17 May 1998 Tallman State Park. Piermont, NY. Others mycologized, Sylvia and I botanized. She pointed out viburnum, madder, jewel weed, spice bush, and sweet cicely. Still, our eyes turned toward fungus - from ladders of Trichaptum biformis reaching skyward to Lycogala epidendrum, 'wolf's milk slime,' whose toothpaste-pink squirt fascinates kids. And me. Sandy and I show one youngster P. squamosus, the 'Dryad's Saddle - a seat for the fairy that lives in the tree!' We dispersed through the park, Don and George bushwhacking south, some sticking to the trail, others elsewhere. Regrouping at noon, we emerged from the woods among rows of spring beauties and solitary bursts of cancer root.
31 May 1998 Saugatuck Trail. Westport, CT. On an asphalt path Jerry and I discussed the pressure that certain mushrooms exert to push up through asphalt. Discussion was critical; after all, where were the mushrooms Jerry said, "I can't believe I'm still looking for morels!" This was the curiosity of the season - morels arrived early in April - and boletes? Well, minutes later there one stood - Leccinum scabrum. A lackluster day, saved only by the bolete, but not much else. Slim pickings at Saugatuck; but what of it? Along the lake path Rena described the behavior and birdsong of the ovenbird (tea-cher TEA-CHER TEA-CHER TEA-CHER) and other warblers. Pause and listen.
11 June 1998 Pound Ridge Reservation. Many of us attended COMA's annual survey at Pound Ridge, with the weather humid and summery. A large group rarely stays together, so several contingents dispersed through the forest. Sam Ristich had traveled from Maine to attend; his approach to the survey was far more holistic than the limitation of a 'mushroom walk.' He styled it "Royal Systems Analysis," emphasizing the study of the ecological internetwork of flora, fauna, and environment. Our first find was turkey tail, Trametes versicolor, a common recycler of deciduous wood. Next was Stereum sericeum, whose only host is American hornbeam, also known as bluebeech or musclewood. Alder fluff wafted over Tricholomopsis platyphylla in woody decay on the ground, a sure sign the morel season is ended. Nearby grew a fern, Finulus. Sam: "It's one of the six ferns that overwinter name the five others." Mushrooms were suddenly abundant; Hygrophorus flavescens with yellow-orange viscid cap; Phaeolus schweinitzii on yellow birch; Pluteus cervinus, a host for the rogue-winged beetle; mycelia of Armillariella mellea hanging from oak in twisted strands, 'honey shoestrings.' Every one of us was busy with study, excitement, discovery, the sheer fun of it all. Down the path Sam cries out, "Whooooeeee! Here's another that's new to science!" It was an absolutely wonderful day.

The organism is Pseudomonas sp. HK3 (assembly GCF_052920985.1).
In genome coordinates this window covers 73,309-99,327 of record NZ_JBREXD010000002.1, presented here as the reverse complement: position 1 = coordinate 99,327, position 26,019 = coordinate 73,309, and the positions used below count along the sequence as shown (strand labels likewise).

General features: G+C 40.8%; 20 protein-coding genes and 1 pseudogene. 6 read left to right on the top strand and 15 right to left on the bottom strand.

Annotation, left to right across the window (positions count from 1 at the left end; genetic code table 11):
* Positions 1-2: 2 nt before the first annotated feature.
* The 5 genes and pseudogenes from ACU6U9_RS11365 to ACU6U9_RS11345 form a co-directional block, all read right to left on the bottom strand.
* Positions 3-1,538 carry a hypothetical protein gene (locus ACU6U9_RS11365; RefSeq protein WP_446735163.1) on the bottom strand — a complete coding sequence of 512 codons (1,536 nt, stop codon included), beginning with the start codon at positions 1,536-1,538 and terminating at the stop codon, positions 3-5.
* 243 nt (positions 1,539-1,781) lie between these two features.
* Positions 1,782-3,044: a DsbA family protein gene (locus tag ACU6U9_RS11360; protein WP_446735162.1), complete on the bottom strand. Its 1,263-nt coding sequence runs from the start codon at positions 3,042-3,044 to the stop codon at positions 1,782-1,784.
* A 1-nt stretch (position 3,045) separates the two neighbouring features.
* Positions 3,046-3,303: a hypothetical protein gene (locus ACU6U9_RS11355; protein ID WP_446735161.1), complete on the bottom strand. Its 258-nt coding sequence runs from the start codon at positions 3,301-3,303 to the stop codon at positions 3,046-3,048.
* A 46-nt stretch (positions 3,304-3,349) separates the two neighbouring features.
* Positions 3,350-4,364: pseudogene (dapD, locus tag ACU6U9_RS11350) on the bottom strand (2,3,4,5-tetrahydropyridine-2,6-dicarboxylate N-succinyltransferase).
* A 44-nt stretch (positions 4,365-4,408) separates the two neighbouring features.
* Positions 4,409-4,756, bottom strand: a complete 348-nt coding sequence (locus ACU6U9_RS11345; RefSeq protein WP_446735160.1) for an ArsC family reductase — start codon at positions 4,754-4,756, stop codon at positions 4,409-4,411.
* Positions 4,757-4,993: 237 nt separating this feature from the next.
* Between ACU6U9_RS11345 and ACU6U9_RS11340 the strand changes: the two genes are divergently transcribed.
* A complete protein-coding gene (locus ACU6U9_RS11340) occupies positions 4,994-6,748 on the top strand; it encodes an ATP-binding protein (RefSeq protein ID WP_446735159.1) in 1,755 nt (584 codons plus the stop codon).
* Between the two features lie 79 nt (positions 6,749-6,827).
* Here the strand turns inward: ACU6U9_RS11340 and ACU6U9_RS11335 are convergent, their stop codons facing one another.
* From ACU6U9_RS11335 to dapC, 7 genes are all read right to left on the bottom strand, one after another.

13 June 1998 Babcock Property. Greenwich, CT In light rain our cars fidgeted slowly over muddy puddles and potholes to a parking space in an excellent woods. Sandy and Sam led; Don bushwhacked carefully on the far sides of the trail; Rena, Serge, Sue and others explored the trailside. Sam pointed out the black cherry nipple gall sprouting from a leaf, caused by the fungus Apiosporina morbosum. We walked past dead branches covered with Stereum, lrpex lacteus, and Xylobolus frustulosum, the parchment fungus. Sam explains/complains that name of the broad-gilled collybia was changed to Tricholomopsis platyphylla: It's like knocking on your neighbor's door and finding out he's changed his last name.' He pulled a cheesy Tyromyces caesius from the side of a tree, "Now, here's a #2 Charmin for you!" And on the saprophytic Indian pipe: 'Why live and pay rent when you can get it for free?' The heavier the rain became, the more mushrooms we found. The trail was longer than I expected, and we picked up speed on return. We got back into our cars, and Sam left with Sandy for the Arntrak train to Boston. My notebook was nearly bursting with its baggage of scribble.
11 July Fox Lane Trail. Bedford, NY Don Shernoff, Steve Rock, and I were the trio who met on this clear summer Saturday. A short but productive walk netted Amanita flavoconia, Hygrophorus cantharellus, Fuligo septica, and the corals Tremellodendron pallidum and Clavicorona pyxidata. The mystery mushroom of the day was a ripe bolete with decurrent pores. Was this new to science? The nice thing here was that we closely collaborated on identification, reading descriptions from Gary Lincoff's guide to study the minuter details. As we left, Steve told me of a sequel-in-progress to "The Truman Show.' To be titled 'The Shroomin' Show,' it's about a team of mycologists whose professional lives are televised internationally whenever they foray into the forest . . .